A total of 169 env, 235 gag, and 216 pol sequences were obtained. Genotype analysis according to the env and gag sequences detected two subtypes (B and C) and three circulating recombinant forms (CRFs; CRF01_AE, CRF07_BC, and CRF08_BC).Ofthese, CRF01_AE was the mostcommon (52.1%), followed by CRF07_BC (30.3%), CRF08_BC (8.4%), and the B subtype (8%), while the C subtype accounted for only 1.2% of the samples (Fig. 1A). However, no new recombinant forms were found in our study. Notably, HIV-1 genotype dynamics monitoring over several years revealed that although CRF01_AE was the most common form, CRF07_BC became more predominant over time (Fig. 1A). This result was consistent with a previous study, which identified 56% CRF01_AE (n = 13) and 26.1% CRF07_BC (n = 7) circulating in Suzhou (Qin et al. 2016). Because of our large sample size, we also detected the B subtype, which was not detected in the previous study. Similarly, the genotype distribution in different sample groups indicated that CRF01_AE, followed by CRF07_BC, were the most common in all groups, except for the prisoners group, in which CRF07_BC was detected more often than CRF01_AE. CRF01_AE (n = 8) and CRF08_BC appeared only in the physical examination group (Supplementary Figure S1). CRF01_AE reportedly circulates by sexual transmission (An et al. 2012). Consistent with previous results, the major transmission route of HIV-1 in Suzhou was sexual contact, including heterosexual and homosexual routes, and CRF01_AE was the predominant subtype. CRF07_BC was identified as the major subtype in intravenous drug users from Guangxi, Yunnan, and Xinjiang (Shao et al. 1999b). In our study, CRF07_BC strains circulated not only in intravenous drug users, but also among populations reporting sexual contact, suggesting that this strain was also transmitted sexually in Suzhou. The B subtype, originally isolated in Yunnan province, is now distributed across the country (He et al. 2012); sexual transmission rather than blood donations or transfusions currently represents the predominant transmission route of the B subtype (Ng et al. 2013). Moreover, we observed low HIV-1 transmission rates between spouses (n = 8; 3.1%) and from mother to child (n = 6; 2.3%). The MSM population has attracted increasing attention regarding HIV transmission (He et al. 2006). HIV-1 risk increases with unprotected sexual intercourse, multiple sex partners, commercial sex consumption, and bisexual behavior; compared with other high-risk populations, the MSM population is young, highly educated, and private (Sun et al. 2016). In our study, the MSM group accounted for 21.3% (n = 56) of the samples; CRF01_AE was its main subtype, while CRF07_BC and B were also present. One 8-member cluster was identified in the MSM group in the phylogenetic trees; it was associated with CRF01_AE env, gag, and pol (Fig. 1B). These data indicate that members of the MSM group are closely related and prone to cross-infection. Genetic distance calculations for the major subtypes and CRFs revealed that the genetic distance of the B subtype circulating in Suzhou was greater than that of other subtypes (Table 1). The genetic distances for the HIV-1 B subtype env, gag, and pol regions were 0.187 ± 0.035 (P < 0.01), 0.071 ± 0.020 (P < 0.05), and 0.049 ± 0.018 (P < 0.05), respectively, indicating that the HIV-1 B strain was introduced into Suzhou via complex routes. The CRF01_AE strains in the MSM group exhibited lesser distance than the CRF01_AE strains in Suzhou (P < 0.01) (Table 1). The genetic distances of gag and pol of the 8-membercluster werelesserthanthoseofthe MSM group (P < 0.01) and there was no significant difference in the distance of the env region between these two groups (P > 0.05), indicating high convergence of HIV-1 strains in these groups. It is important to determine the factors affecting HIV-1 spread to reduce the risk of HIV-1 transmission and infection in the MSM population.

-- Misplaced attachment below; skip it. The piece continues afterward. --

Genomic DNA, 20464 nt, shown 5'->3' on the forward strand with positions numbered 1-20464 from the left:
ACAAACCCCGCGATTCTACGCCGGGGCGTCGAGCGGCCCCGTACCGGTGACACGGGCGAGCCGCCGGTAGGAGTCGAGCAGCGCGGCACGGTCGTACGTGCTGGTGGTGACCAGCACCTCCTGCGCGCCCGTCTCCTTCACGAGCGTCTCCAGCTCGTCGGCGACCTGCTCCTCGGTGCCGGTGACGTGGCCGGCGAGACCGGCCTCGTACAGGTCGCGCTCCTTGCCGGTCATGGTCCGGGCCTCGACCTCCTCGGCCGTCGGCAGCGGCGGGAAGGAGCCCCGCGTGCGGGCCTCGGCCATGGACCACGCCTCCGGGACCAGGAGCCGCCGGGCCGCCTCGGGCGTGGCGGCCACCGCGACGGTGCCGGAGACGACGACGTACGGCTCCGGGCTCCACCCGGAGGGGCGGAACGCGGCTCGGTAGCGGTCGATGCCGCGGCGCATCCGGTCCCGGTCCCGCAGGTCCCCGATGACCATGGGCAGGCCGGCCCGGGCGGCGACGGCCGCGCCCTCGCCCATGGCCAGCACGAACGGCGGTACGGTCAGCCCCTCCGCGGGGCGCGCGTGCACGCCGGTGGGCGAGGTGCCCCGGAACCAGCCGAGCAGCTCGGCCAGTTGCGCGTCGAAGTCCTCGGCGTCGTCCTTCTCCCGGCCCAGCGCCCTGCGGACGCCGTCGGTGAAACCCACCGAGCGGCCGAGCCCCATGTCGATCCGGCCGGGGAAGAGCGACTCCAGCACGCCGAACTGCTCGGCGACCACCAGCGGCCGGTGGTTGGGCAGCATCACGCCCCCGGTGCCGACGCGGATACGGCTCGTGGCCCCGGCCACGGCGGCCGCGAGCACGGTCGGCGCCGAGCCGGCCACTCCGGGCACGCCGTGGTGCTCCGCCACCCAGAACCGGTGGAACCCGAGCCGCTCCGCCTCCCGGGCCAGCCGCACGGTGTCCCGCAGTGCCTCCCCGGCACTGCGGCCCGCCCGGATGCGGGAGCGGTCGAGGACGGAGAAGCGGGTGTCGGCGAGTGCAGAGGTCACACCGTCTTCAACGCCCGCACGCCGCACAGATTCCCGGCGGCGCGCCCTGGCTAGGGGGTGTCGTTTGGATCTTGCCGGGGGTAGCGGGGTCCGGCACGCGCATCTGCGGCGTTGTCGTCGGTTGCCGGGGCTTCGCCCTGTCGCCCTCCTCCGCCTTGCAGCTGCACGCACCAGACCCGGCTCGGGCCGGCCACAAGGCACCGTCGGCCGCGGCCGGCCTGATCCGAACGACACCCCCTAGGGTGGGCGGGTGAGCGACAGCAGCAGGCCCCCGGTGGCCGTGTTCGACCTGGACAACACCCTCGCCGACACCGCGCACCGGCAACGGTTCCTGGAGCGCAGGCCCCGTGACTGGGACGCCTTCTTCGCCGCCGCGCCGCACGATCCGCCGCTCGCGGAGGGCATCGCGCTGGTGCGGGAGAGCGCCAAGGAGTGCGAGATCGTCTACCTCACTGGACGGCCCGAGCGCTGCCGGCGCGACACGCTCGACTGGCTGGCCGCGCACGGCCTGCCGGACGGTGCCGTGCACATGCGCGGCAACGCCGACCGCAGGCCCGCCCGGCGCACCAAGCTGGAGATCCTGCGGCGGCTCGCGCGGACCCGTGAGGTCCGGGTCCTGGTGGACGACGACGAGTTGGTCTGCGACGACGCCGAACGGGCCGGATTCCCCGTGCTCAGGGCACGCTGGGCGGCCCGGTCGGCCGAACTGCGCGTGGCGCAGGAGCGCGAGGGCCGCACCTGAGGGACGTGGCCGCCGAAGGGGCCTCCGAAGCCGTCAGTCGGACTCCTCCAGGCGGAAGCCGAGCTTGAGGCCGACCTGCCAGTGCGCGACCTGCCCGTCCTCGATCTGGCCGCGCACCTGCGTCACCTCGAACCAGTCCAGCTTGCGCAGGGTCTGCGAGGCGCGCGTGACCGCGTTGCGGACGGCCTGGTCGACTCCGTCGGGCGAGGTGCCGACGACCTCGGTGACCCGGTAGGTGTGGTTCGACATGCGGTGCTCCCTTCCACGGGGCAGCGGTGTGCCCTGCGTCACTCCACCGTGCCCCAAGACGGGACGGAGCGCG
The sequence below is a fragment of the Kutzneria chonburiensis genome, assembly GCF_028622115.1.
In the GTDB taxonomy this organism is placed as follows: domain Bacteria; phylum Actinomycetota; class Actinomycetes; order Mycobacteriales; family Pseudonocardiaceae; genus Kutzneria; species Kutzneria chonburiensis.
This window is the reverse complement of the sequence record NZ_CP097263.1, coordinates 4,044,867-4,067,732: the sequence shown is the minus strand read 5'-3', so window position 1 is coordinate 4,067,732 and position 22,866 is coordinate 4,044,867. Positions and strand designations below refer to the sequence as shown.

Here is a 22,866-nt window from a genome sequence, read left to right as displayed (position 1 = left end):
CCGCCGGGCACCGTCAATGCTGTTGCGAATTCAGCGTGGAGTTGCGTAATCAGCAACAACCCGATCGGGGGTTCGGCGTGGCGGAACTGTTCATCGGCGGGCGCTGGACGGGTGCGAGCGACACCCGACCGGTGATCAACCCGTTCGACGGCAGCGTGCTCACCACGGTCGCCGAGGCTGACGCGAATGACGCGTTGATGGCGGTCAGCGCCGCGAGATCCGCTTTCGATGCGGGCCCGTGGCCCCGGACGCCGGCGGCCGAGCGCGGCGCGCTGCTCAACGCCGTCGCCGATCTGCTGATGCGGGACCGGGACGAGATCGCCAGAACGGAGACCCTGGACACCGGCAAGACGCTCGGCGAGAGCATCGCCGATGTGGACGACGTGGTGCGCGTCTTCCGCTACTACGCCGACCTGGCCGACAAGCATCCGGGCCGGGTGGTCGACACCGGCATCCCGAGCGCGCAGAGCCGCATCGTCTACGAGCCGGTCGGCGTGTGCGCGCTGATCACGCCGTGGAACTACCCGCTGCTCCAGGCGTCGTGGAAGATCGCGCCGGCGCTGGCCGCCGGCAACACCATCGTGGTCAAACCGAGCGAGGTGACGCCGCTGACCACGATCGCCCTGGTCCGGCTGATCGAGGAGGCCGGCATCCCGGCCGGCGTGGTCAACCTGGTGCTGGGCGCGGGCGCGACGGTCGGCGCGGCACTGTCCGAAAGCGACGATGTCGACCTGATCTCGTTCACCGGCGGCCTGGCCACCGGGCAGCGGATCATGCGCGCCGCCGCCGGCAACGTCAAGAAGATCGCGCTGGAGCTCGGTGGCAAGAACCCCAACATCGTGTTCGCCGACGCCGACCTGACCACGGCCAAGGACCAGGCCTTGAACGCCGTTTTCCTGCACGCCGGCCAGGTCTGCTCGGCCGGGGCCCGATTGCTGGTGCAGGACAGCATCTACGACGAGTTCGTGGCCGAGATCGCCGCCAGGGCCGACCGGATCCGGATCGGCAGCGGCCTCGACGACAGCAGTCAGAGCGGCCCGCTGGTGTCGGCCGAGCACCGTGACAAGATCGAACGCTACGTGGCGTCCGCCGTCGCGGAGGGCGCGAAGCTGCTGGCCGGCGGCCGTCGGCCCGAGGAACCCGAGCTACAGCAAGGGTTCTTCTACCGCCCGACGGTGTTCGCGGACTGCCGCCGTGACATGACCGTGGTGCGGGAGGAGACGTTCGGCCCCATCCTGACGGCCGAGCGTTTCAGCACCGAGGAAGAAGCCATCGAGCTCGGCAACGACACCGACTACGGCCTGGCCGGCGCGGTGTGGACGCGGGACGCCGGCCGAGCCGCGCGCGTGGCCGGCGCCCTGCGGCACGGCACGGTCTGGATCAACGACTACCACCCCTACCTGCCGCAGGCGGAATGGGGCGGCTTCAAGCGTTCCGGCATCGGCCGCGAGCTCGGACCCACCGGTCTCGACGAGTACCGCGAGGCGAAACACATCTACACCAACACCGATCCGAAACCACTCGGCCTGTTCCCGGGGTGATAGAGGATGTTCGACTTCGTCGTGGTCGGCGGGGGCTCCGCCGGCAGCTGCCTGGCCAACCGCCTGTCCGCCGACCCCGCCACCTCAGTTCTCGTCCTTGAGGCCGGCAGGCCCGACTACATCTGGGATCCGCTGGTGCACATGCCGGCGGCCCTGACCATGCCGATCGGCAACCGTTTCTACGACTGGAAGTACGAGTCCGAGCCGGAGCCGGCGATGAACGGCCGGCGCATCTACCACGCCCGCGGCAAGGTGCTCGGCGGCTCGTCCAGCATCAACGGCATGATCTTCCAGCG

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Fig 1. A Distribution of HIV-1 subtypes or CRFs in Suzhou from 2009–2014. The env, gag, and pol genes from 261 HIV-1 antibodypositive serum samples were amplified and sequenced. These sequences were compared with corresponding subtype reference sequences in an HIV database (www.lanl.hiv.gov/index) and subtypes were determined according to env and gag. B Phylogenetic trees based on the env, gag, and pol genes of CRF01_AE strains circulating in MSM. The tree was generated using 37 CRF01_AE strains isolated from MSM with the neighbor-joining model and maximum composite likelihood method in MEGA 7.0. The bootstrap method was used for the phylogeny test. The number of bootstrap replications was 1000. Bootstrap values greater than 70% are displayed on the corresponding node. The genome sequence of the env, gag, and pol genes of CRF01_AE strains circulating in MSM were deposited in the GenBank with the accession number MG893938–MG893974, MG893975–MG894011, and MG894012–MG894048, respectively. The CRF01_AE reference sequence was 01_AE_TH.90.CM240. The cluster containing the same eight members is designated by black solid triangles in the env, gag, and pol phylogenetic trees.

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Figure S1. HIV genotype distribution in different risk groups

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Table 1. Gene distance analysis of major HIV-1 strains in Suzhou

In summary, multiple HIV-1 subtypes are circulated mainly by sexual transmission in Suzhou, with CRF01_AE representing the dominant strain. The CRF07_BC strain is spreading from intravenous drug users to populations engaging in sexual contact. Additionally, the source of the B subtype in Suzhou is complicated, which may explain the high level of variation in this subtype. An 8-member cluster was found in the phylogenetic tree of MSM group CRF01_AE samples; therefore, intensive monitoring of high-risk sexually active populations should be conducted. These findings further our understanding ofincomingsources of HIV-1 strains in Suzhou and could improve HIV/AIDS prevention and control.

Acknowledgements

We gratefully acknowledge the contribution of the HIV-1 patients who participated in this study and also wish to thank the staff of the local CDC for recruiting participants, collecting samples, and technical assistance. This work was supported by grants from the Open Research Fund Program of the State Key Laboratory of Virology of China (2017IOV003), the Health Department of Jiangsu Province (Y2013062), and Suzhou Science Technology Bureau (SYS201452) and in part by grants from the National Science Foundation of China (NSFC) (81101257) and the Natural Science Foundation of Heilongjiang Province (H201355).

Compliance with Ethical Standards

Conflict of interest

The authors declare that they have no conflicts of interest.

Animal and human rights statement

Animal and Human Rights Statement was obtained from all patients for whom identifying information is included in this article.